In other words can the text "Tutti" be associated with all the appropriate ensemble section, while "Solo" be associated with just the solo instrument - so that playback is automatic.

I'm not sure that can be done in MuseScore as it currently exists, but if it can, I'd like to know how.

In reply to by dave2020X

Yes, exactly as I said. Add the "solo" and "tutti" as instrument changes (from the Text palette), and select the appropriate instrument / sound for them. Either by selecting a new instrument when adding the text, or by reusing the same instrument but using the Mixer to change the playback sound for the new subchannel.

Or maybe you mean, is there a way to skip the extra few seconds of selecting the instrument/sound? Not that I can think of. You could try adding the customized text back to your palette, but those instrument settings would be instrument-specific and/or soundfont-specific, so even if they survived the trip to the palette, they'd be unlikely to have the desired effect when placed in the future. Still, at least the text itself would be there, you'd just have to choose the instrument/sound.

In reply to by Marc Sabatella

Not quite I think, unless you know about features which I don't.

Indeed "Change Instr." could be used to change the instrument/sound to that of a single Violin. The text would then show "To Violin". Assuming that was associated with the solo, the sound could then be matched in the Mixer to that for a single violin. Then the text would have to be amended to "Solo".

Similarly, reverting back to the full ensemble, a similar process would have to be adopted, but this time associating the instrument with the sound of a larger group, and changing the text back to "Tutti". This would require manual intervention for each instance, unless there's a way of combining the operations into a macro, or there is some other feature I've not been aware of so far.

In reply to by jeetee

Is it possible to create new texts for the palettes? In that case then "Tutti" and "Solo" could be created for the palettes, and made to have the actions of "Change Instrument" and also set the Mixer to the appropriate sounds. Otherwise I don't see how it can be done with the current version.

In reply to by jeetee

Just about managed to get that to work - but it doesn't work completely. Dragging the text from the text palette to a note opens a dialogue to change instruments - even if that has already been done once. Then when the appropriate instrument is selected the text "To 'instrument-name' " appears yet again - so doesn't really save a lot of time or help too much.

The instructions for changing the palette or editing it are slightly obscure too - the thing to look for is the ... (three dots) to the top right to enable editing, then use the key combinations to get the edit to function. Somewhat arcane, and doesn't work well enough to be really useful I feel - shame.

In reply to by dave2020X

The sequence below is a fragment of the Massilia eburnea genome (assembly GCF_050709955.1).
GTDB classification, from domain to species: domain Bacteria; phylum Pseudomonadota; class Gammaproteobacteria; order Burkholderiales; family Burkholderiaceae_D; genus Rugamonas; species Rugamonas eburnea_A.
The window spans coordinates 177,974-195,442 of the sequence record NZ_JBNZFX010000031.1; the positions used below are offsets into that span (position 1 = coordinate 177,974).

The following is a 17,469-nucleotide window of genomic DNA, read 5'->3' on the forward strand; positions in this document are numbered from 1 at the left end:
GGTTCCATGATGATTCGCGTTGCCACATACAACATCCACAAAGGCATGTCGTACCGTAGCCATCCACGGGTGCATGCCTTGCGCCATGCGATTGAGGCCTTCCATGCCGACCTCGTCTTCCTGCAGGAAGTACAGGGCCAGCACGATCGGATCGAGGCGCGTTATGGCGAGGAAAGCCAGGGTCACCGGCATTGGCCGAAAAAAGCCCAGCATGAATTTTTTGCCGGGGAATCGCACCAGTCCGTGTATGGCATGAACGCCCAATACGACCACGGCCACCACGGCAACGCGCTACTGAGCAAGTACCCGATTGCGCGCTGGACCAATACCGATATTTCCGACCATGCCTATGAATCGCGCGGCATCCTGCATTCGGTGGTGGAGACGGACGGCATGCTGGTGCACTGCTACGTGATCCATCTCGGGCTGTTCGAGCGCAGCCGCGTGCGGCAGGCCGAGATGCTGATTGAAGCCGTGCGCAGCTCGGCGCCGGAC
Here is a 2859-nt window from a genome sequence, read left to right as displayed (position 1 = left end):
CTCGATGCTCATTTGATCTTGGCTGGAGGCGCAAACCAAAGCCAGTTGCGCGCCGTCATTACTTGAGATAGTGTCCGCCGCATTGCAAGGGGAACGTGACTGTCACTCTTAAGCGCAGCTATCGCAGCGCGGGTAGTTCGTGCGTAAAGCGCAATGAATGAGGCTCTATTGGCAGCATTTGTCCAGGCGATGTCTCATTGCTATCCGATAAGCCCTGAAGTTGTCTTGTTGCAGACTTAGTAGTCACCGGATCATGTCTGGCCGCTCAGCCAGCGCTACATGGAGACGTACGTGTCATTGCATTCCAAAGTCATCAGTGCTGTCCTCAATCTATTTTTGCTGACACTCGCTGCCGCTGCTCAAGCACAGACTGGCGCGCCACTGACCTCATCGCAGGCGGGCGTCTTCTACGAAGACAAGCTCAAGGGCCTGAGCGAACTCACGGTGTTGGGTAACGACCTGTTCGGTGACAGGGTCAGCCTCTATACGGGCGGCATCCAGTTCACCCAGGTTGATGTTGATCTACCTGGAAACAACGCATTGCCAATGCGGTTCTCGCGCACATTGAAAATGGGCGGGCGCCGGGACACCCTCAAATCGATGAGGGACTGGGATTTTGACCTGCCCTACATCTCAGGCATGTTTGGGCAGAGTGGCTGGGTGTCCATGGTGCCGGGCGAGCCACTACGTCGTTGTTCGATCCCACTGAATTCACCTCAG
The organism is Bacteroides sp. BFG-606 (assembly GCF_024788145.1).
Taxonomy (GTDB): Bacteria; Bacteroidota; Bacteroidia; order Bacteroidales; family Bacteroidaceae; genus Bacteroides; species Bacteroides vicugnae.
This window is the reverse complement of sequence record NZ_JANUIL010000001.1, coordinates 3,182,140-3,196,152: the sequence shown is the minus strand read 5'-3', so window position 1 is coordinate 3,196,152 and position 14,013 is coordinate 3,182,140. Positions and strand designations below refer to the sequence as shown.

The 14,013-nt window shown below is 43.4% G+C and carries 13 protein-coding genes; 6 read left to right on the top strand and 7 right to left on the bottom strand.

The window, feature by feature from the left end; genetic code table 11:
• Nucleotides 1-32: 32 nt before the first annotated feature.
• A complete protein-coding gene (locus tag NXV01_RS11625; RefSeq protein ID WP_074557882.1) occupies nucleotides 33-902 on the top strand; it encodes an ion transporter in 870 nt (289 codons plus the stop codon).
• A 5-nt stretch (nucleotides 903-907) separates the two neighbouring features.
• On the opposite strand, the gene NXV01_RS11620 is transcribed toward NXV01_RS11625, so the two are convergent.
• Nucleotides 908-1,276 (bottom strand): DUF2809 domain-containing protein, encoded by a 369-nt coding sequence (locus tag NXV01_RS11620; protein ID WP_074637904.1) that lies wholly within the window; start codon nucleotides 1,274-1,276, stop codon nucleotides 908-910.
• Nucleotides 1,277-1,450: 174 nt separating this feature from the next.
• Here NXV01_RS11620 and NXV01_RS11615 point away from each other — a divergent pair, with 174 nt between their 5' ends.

You shouldn't need to do any of that, it's as simple as Ctrl+Shift+drag into the palette - no enable editing, no"...", no other special combinations. It's literally as simple as Ctrl+Shift+drag, that's one of the great advances made back around 3.3 or so. Not sure where you're getting the rest of that from?

Anyhow, it's true that if you add the custom text from the palette, it still shows the dialog, but if you simply hit Esc, you get your text, no harm done.

In reply to by Marc Sabatella

I was getting my information from the handbook - which I looked up by doing a Google search.

I wasn't sure if you really meant CTRL - as I'm using MacOS. I have got this to work - sometimes - but it seems erratic. Dragging from the score to the palette is a bit tricky as there's no visual feedback that the drag is going to work - but I have managed it a couple of times. Going back from the palette to the score - it usually creates the dialogue - and I've had it give the desired result by hitting Esc once or twice - but perhaps more often it doesn't work.
Partly this might be because of some hardware issues I'm having with the wireless mice I've been using on this machine.
It doesn't really affect me too much as I didn't really want to create those particular text commands anyway - though if I ever find anything I really do want to do that technique might be useful - if I can get it to work more reliably.
I'm not sure whether it would be more or less reliable on an M1 based Apple machine - I've heard very good things about the new machines with the M1 chips. Has anyone you know tried with MuseScore on those machines?

In reply to by dave2020X

When doing a Google search, be sure you don't find yourself on an obsolete version of the Handbook. At the the top any obsolete page should be a link to the current page. Unfortunately, Google seems not good about prioritizing the recent versions. The link that was posted in the comment previously takes you directly to the current page, FWIW.

As for whether it's Ctrl or Cmd on macOS, I don't actually know. I would assume Cmd on general principles, but there are definitely still a few things where Ctrl really is Ctrl. But you should be getting the standard drag & drop feedback - we use the OS's own default mouse cursors for this, at least on other OS's.

You say adding from the palette often "doesn't work" - what specifically do you mean? I've never had clicking a palette element (no need to resort to drag & drop for adding elements from the palette) fail to add an element to the selected notes/rests. And I've never had Esc fail to close a dialog. And I've never had the custom text I created fail to remain in effect after closing a dialog.

As for M1, all reports are that it works flawlessly with the emulator (Rosetta?)